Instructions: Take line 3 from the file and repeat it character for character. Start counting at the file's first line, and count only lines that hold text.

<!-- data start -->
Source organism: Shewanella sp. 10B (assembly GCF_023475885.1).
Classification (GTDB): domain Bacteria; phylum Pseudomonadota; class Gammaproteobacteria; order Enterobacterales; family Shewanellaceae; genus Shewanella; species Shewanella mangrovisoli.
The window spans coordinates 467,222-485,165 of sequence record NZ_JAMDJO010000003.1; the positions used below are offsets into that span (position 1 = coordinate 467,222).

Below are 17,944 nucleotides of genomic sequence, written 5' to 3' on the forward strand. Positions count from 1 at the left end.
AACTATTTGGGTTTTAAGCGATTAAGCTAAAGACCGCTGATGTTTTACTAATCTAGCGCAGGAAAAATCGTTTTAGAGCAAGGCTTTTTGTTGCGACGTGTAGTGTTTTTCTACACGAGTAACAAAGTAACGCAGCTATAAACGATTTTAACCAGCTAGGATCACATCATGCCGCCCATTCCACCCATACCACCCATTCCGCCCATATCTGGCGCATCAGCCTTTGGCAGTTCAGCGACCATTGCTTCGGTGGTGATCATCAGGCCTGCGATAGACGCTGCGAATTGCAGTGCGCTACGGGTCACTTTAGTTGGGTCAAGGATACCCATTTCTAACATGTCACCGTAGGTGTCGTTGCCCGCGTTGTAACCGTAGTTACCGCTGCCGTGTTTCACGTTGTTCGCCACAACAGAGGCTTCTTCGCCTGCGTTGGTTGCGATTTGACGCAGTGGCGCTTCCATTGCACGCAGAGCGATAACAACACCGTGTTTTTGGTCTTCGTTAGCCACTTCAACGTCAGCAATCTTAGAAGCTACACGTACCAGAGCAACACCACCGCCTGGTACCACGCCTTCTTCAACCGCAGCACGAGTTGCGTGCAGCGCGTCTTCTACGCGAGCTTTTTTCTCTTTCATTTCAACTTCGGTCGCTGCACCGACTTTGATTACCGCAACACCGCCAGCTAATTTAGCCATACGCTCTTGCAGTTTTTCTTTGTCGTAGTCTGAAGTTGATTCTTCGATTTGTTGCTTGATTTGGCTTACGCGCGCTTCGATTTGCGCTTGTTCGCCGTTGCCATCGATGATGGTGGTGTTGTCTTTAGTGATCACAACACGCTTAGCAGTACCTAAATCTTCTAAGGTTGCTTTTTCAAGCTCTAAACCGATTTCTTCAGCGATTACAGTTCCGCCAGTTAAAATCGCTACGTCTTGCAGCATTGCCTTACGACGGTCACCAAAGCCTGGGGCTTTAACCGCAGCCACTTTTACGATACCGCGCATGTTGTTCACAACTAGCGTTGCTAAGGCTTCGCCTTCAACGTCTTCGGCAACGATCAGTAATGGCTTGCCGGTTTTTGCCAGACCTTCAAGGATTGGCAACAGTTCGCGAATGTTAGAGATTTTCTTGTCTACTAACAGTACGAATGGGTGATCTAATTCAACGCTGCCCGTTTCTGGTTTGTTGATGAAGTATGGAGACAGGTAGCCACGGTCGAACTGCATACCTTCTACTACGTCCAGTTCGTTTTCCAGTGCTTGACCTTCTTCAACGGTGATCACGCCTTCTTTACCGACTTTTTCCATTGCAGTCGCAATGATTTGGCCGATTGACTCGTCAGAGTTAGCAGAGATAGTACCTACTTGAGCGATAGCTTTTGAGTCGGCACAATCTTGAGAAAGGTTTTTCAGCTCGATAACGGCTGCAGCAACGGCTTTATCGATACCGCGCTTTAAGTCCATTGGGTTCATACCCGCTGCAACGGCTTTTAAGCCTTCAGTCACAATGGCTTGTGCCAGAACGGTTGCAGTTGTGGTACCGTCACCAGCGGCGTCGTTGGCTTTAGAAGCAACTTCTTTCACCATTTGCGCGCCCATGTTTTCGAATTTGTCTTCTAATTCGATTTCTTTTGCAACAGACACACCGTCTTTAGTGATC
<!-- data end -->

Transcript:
The window spans coordinates 467,222-485,165 of sequence record NZ_JAMDJO010000003.1; the positions used below are offsets into that span (position 1 = coordinate 467,222).